Most of us sometimes fall prey to the planning fallacy, where we underestimate the amount of time it’s going to take us to complete a project. But one strategy that’s been shown to work, and which we teach in our workshops, is “reference class forecasting,” which entails asking yourself how it’s taken you, or people you know, to complete similar tasks. [see Buehler, Griffin, & Ross (2002)
A third technique which has strong empirical backing (though it is not typically classified under “de-biasing” research”) is cognitive therapy, which has successfully improved participants’ depression and anxiety by the use of rational thinking habits like asking oneself, “What evidence do I have for that assumption?” Cognitive therapy in particular is an encouraging demonstration that simple rational thinking techniques can become automatic and regularly used, to great effect.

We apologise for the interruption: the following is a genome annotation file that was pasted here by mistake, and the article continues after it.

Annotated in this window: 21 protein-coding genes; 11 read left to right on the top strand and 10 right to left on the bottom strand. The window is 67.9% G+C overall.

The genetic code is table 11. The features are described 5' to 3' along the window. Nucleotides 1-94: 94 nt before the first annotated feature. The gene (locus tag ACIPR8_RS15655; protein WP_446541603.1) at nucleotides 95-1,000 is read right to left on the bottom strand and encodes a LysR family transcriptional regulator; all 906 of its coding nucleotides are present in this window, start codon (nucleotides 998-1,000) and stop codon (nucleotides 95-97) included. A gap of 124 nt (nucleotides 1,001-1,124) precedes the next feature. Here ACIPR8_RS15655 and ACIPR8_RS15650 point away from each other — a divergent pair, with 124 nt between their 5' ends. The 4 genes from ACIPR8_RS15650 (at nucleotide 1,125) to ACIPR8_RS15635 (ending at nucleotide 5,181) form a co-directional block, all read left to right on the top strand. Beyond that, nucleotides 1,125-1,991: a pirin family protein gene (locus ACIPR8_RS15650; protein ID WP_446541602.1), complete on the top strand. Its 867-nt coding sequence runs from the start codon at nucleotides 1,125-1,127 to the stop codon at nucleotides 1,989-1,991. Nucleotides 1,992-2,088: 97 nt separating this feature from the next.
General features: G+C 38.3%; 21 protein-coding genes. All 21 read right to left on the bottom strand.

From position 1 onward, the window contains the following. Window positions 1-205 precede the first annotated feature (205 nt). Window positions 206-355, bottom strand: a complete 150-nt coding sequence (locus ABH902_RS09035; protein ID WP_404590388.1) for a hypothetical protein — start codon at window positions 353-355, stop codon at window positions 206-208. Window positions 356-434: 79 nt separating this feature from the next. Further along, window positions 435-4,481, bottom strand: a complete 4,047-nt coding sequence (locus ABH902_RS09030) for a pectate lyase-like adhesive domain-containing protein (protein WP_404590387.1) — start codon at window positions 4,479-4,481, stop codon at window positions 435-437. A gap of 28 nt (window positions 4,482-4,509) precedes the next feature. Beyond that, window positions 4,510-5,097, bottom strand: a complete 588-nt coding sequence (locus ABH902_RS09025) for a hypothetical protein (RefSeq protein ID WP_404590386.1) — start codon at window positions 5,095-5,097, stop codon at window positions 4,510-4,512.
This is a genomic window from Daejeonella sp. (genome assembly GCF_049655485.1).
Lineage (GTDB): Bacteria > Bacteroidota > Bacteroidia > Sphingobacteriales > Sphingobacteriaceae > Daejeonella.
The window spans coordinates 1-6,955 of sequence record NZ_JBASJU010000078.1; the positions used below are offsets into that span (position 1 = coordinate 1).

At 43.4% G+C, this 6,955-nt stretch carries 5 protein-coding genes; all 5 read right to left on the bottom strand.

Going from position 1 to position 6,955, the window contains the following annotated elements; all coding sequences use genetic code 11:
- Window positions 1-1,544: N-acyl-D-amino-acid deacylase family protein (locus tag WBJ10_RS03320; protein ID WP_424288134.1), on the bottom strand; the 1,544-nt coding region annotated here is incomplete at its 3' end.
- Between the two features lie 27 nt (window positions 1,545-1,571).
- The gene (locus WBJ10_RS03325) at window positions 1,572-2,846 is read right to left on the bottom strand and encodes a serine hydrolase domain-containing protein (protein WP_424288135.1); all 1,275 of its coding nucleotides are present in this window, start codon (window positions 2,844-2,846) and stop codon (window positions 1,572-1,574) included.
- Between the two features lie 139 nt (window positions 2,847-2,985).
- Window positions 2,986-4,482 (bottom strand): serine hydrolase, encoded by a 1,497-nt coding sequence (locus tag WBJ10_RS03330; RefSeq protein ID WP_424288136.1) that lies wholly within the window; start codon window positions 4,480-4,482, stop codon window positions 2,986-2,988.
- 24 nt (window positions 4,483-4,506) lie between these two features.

What are the hurdles to improving rationality?
There are a few things scientists have discovered to be sticking points in their attempts to improve rationality.
One of the main reasons debiasing interventions fail to improve people’s rationality is what’s called the bias blind spot: simply put, people don’t believe they’re biased, even when they’re taught about scientific evidence of the bias in the general population. Sure, they think, that might apply to other people, but not to me!